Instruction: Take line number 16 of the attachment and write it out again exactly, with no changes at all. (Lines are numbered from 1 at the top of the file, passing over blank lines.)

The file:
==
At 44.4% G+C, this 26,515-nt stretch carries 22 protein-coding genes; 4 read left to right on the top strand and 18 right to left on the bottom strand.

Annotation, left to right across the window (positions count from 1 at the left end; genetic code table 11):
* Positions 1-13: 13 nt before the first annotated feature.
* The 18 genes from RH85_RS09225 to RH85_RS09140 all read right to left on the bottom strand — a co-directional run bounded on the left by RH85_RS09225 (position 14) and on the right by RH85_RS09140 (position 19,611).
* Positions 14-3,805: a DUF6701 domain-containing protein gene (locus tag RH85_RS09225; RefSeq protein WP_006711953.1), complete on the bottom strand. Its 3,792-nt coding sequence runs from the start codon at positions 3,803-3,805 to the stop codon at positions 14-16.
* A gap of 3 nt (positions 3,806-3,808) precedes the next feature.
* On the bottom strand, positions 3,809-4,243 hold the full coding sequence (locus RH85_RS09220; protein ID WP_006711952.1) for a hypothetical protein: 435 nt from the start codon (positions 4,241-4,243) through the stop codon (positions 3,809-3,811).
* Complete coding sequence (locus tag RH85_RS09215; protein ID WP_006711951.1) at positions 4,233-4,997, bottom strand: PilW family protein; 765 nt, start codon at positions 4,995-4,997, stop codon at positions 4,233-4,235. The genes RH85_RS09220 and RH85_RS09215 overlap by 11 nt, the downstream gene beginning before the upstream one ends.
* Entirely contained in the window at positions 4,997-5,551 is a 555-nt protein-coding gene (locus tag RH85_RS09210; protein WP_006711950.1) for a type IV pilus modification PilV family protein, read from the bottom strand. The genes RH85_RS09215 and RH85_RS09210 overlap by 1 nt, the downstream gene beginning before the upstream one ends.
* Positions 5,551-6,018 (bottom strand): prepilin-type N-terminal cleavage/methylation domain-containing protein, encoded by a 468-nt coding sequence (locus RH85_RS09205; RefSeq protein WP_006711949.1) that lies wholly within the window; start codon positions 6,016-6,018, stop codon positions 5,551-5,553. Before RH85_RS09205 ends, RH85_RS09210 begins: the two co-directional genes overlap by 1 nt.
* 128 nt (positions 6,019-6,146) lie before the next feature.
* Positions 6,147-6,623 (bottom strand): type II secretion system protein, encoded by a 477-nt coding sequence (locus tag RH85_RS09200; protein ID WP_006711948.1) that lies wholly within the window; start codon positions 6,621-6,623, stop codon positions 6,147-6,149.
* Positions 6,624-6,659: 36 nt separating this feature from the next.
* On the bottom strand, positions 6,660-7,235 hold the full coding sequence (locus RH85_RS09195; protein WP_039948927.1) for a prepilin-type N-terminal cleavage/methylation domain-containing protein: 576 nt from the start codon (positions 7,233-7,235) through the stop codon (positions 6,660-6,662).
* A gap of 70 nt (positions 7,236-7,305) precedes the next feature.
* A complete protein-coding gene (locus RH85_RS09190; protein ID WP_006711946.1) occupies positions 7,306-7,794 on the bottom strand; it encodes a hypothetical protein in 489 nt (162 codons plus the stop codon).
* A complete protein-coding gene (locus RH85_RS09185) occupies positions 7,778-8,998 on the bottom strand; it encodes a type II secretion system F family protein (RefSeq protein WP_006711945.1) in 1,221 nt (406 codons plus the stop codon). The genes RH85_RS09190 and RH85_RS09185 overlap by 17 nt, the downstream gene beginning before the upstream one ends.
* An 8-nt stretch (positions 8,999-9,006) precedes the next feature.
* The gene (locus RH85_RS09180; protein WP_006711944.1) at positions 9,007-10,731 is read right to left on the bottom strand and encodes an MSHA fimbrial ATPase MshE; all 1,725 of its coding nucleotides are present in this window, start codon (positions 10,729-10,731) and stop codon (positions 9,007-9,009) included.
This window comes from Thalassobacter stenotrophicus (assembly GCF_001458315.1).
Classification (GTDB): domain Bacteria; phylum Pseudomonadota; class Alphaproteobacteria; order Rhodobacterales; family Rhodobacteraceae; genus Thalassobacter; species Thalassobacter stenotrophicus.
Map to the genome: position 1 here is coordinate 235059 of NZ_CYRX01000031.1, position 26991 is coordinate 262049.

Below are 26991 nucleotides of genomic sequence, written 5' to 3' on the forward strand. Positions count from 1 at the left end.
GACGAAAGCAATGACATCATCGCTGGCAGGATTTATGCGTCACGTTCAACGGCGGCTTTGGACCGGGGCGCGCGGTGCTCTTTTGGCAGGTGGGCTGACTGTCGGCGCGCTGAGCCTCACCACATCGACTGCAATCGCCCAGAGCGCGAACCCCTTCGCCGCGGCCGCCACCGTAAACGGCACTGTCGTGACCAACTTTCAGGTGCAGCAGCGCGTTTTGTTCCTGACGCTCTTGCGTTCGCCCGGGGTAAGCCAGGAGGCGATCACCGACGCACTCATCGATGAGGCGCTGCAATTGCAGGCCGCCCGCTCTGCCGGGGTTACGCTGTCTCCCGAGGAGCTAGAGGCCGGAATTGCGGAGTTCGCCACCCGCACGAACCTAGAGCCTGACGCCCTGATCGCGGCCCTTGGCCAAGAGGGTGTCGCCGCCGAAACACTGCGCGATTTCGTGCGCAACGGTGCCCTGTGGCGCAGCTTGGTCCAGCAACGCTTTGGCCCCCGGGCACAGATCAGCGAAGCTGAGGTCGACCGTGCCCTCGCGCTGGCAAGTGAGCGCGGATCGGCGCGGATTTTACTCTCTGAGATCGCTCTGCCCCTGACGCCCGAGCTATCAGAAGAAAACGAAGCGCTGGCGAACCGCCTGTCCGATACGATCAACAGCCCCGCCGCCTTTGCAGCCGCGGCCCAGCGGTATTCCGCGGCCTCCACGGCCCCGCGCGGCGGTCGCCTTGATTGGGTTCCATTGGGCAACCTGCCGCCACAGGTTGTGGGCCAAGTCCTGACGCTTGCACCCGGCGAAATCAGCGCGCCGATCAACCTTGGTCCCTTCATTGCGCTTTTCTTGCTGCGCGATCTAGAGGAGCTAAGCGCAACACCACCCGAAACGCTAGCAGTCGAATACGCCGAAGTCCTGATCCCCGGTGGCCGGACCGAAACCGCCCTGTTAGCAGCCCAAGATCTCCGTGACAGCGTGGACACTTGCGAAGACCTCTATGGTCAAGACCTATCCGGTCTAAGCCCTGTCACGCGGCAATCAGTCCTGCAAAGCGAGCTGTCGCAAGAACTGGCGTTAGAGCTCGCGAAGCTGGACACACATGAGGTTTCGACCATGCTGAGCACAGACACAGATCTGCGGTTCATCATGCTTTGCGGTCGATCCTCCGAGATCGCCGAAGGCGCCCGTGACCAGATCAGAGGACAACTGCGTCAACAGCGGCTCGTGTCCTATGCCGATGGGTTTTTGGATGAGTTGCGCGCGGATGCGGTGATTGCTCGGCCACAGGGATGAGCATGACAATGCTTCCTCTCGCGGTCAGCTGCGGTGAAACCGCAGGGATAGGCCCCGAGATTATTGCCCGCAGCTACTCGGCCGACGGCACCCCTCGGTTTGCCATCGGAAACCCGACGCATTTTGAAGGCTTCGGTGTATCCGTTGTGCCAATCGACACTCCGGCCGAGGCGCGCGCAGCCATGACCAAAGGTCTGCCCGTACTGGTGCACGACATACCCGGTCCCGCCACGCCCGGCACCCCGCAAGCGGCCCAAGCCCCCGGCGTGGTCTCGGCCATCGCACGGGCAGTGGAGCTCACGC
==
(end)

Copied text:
* A complete protein-coding gene (locus RH85_RS09190; protein ID WP_006711946.1) occupies positions 7,306-7,794 on the bottom strand; it encodes a hypothetical protein in 489 nt (162 codons plus the stop codon).